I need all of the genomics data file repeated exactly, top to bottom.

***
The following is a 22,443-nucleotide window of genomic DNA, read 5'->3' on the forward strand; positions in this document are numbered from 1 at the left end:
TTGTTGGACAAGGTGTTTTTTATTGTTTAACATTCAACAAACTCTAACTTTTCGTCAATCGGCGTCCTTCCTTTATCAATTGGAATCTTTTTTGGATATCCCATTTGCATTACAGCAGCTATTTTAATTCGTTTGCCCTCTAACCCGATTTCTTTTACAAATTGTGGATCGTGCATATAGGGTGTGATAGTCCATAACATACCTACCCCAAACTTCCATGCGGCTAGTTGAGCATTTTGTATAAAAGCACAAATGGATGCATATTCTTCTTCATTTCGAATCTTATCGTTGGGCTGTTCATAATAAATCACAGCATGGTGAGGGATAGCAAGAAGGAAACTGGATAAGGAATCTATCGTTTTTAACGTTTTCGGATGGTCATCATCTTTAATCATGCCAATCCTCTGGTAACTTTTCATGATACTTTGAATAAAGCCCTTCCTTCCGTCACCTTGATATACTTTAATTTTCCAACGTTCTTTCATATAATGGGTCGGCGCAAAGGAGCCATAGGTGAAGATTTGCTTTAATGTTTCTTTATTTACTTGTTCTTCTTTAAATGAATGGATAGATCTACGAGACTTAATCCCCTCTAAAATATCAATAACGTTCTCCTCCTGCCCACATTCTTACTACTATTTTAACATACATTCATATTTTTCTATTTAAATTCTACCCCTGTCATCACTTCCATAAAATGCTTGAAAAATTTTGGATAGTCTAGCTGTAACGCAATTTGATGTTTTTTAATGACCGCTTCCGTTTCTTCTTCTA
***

The following is a 22,443-nucleotide window of genomic DNA, read 5'->3' on the forward strand; positions in this document are numbered from 1 at the left end:
TTGTTGGACAAGGTGTTTTTTATTGTTTAACATTCAACAAACTCTAACTTTTCGTCAATCGGCGTCCTTCCTTTATCAATTGGAATCTTTTTTGGATATCCCATTTGCATTACAGCAGCTATTTTAATTCGTTTGCCCTCTAACCCGATTTCTTTTACAAATTGTGGATCGTGCATATAGGGTGTGATAGTCCATAACATACCTACCCCAAACTTCCATGCGGCTAGTTGAGCATTTTGTATAAAAGCACAAATGGATGCATATTCTTCTTCATTTCGAATCTTATCGTTGGGCTGTTCATAATAAATCACAGCATGGTGAGGGATAGCAAGAAGGAAACTGGATAAGGAATCTATCGTTTTTAACGTTTTCGGATGGTCATCATCTTTAATCATGCCAATCCTCTGGTAACTTTTCATGATACTTTGAATAAAGCCCTTCCTTCCGTCACCTTGATATACTTTAATTTTCCAACGTTCTTTCATATAATGGGTCGGCGCAAAGGAGCCATAGGTGAAGATTTGCTTTAATGTTTCTTTATTTACTTGTTCTTCTTTAAATGAATGGATAGATCTACGAGACTTAATCCCCTCTAAAATATCAATAACGTTCTCCTCCTGCCCACATTCTTACTACTATTTTAACATACATTCATATTTTTCTATTTAAATTCTACCCCTGTCATCACTTCCATAAAATGCTTGAAAAATTTTGGATAGTCTAGCTGTAACGCAATTTGATGTTTTTTAATGACCGCTTCCGTTTCTTCTTCTA